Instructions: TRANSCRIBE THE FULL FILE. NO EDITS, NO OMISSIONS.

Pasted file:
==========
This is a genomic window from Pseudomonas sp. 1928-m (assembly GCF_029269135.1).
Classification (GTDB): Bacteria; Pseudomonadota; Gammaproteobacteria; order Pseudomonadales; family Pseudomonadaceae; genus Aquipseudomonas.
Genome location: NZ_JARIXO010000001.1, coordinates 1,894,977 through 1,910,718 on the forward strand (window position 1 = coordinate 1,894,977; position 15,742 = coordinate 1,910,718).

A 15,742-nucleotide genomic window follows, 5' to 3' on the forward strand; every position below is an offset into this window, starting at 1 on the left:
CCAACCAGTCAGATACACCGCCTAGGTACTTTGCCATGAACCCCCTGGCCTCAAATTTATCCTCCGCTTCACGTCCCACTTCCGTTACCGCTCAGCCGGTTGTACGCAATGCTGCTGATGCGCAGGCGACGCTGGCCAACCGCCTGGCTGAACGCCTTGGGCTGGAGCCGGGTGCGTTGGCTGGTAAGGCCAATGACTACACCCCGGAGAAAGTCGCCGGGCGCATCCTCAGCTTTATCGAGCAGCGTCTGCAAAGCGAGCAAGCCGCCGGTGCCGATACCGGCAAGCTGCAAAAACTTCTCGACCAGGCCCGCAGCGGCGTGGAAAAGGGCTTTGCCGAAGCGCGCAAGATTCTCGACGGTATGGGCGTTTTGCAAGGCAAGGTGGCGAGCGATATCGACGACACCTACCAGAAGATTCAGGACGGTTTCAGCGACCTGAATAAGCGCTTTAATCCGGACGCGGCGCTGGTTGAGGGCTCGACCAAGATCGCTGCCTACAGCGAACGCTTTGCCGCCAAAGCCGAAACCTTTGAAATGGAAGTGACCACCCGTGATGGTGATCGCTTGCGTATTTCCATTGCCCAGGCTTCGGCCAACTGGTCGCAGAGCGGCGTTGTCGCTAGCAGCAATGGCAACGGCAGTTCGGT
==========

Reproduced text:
This is a genomic window from Pseudomonas sp. 1928-m (assembly GCF_029269135.1).
Classification (GTDB): Bacteria; Pseudomonadota; Gammaproteobacteria; order Pseudomonadales; family Pseudomonadaceae; genus Aquipseudomonas.
Genome location: NZ_JARIXO010000001.1, coordinates 1,894,977 through 1,910,718 on the forward strand (window position 1 = coordinate 1,894,977; position 15,742 = coordinate 1,910,718).

A 15,742-nucleotide genomic window follows, 5' to 3' on the forward strand; every position below is an offset into this window, starting at 1 on the left:
CCAACCAGTCAGATACACCGCCTAGGTACTTTGCCATGAACCCCCTGGCCTCAAATTTATCCTCCGCTTCACGTCCCACTTCCGTTACCGCTCAGCCGGTTGTACGCAATGCTGCTGATGCGCAGGCGACGCTGGCCAACCGCCTGGCTGAACGCCTTGGGCTGGAGCCGGGTGCGTTGGCTGGTAAGGCCAATGACTACACCCCGGAGAAAGTCGCCGGGCGCATCCTCAGCTTTATCGAGCAGCGTCTGCAAAGCGAGCAAGCCGCCGGTGCCGATACCGGCAAGCTGCAAAAACTTCTCGACCAGGCCCGCAGCGGCGTGGAAAAGGGCTTTGCCGAAGCGCGCAAGATTCTCGACGGTATGGGCGTTTTGCAAGGCAAGGTGGCGAGCGATATCGACGACACCTACCAGAAGATTCAGGACGGTTTCAGCGACCTGAATAAGCGCTTTAATCCGGACGCGGCGCTGGTTGAGGGCTCGACCAAGATCGCTGCCTACAGCGAACGCTTTGCCGCCAAAGCCGAAACCTTTGAAATGGAAGTGACCACCCGTGATGGTGATCGCTTGCGTATTTCCATTGCCCAGGCTTCGGCCAACTGGTCGCAGAGCGGCGTTGTCGCTAGCAGCAATGGCAACGGCAGTTCGGT